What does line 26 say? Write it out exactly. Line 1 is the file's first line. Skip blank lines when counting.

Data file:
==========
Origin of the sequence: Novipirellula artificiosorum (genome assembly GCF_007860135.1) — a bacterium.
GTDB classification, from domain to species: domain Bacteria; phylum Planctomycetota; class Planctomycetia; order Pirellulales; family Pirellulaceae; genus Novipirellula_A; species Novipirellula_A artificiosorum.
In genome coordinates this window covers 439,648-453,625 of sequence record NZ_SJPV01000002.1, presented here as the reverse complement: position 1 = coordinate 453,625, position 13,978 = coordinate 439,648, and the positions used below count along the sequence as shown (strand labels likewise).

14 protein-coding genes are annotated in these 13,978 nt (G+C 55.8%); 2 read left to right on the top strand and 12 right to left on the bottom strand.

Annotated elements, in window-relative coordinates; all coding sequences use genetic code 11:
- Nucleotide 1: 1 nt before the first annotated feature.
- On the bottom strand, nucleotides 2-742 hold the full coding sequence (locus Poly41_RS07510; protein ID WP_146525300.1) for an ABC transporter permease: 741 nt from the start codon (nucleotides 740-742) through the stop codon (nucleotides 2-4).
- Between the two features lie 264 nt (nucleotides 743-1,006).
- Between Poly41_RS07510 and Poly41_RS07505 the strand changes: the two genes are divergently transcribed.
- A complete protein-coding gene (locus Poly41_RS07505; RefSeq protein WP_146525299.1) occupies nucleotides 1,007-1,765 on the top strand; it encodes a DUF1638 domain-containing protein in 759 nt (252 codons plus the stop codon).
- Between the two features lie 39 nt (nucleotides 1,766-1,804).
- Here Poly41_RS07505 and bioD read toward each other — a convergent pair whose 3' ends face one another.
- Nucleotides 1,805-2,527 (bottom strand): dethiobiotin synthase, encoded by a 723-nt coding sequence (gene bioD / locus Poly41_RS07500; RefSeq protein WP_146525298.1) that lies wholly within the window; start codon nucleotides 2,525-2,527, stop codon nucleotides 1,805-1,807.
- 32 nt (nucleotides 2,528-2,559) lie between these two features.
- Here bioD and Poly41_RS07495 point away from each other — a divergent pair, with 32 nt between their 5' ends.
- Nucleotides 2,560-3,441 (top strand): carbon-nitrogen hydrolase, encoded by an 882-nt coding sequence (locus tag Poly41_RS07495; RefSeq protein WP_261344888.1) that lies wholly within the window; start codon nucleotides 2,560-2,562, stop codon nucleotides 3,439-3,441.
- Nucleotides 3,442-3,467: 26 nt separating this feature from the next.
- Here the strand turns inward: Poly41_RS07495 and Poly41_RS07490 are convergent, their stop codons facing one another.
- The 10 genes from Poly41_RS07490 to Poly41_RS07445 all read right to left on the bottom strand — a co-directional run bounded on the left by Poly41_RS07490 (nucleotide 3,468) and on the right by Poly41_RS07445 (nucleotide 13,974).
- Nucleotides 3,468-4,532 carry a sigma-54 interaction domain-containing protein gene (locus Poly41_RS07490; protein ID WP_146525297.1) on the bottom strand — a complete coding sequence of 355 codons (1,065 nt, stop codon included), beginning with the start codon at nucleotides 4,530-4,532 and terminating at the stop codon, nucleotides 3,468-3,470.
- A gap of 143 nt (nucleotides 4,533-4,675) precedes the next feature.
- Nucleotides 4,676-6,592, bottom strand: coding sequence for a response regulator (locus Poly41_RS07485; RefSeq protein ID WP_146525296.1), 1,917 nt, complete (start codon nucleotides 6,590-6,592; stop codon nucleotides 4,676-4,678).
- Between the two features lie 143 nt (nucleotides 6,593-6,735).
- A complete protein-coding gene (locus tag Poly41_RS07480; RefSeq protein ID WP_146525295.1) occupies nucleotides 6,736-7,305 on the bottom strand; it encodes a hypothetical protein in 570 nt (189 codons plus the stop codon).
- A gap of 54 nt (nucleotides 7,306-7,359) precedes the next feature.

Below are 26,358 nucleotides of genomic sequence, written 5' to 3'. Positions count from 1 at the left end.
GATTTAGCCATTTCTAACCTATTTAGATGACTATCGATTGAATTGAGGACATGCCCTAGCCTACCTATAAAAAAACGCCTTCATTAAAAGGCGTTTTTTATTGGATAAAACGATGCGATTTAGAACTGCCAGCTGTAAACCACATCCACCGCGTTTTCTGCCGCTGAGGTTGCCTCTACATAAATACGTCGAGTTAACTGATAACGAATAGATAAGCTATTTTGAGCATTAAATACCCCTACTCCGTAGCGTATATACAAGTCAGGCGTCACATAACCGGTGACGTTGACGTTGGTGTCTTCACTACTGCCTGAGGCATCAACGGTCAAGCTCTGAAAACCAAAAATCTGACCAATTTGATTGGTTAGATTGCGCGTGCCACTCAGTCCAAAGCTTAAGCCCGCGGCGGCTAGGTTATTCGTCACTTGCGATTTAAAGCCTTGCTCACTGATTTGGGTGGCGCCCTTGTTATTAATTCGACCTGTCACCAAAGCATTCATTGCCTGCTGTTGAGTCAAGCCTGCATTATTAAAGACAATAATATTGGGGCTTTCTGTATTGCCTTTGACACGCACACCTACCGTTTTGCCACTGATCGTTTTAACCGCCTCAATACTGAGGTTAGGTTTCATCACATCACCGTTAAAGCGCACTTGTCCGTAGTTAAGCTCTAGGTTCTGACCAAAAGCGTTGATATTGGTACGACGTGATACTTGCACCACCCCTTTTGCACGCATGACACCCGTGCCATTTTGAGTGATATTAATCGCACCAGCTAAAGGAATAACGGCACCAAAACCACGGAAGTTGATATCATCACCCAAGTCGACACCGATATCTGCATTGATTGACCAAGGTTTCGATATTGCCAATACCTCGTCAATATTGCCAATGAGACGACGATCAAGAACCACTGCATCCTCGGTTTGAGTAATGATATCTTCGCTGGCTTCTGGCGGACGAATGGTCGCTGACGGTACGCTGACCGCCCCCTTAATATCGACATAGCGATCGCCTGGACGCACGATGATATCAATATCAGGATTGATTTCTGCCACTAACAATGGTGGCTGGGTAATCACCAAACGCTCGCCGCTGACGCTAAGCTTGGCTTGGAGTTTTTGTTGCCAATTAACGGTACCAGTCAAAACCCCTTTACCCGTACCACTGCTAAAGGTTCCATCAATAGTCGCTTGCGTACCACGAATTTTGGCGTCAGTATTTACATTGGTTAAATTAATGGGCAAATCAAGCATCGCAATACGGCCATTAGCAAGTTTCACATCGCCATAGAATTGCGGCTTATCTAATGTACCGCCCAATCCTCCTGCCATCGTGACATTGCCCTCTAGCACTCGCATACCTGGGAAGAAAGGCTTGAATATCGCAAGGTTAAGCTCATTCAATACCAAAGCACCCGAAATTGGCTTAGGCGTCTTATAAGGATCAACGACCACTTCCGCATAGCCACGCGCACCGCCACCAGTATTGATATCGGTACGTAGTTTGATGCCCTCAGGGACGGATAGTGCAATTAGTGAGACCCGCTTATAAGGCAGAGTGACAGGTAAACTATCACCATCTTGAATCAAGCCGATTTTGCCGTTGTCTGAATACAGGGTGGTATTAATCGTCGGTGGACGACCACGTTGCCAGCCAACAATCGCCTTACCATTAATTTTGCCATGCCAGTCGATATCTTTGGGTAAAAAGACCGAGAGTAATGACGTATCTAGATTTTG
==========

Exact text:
Below are 26,358 nucleotides of genomic sequence, written 5' to 3'. Positions count from 1 at the left end.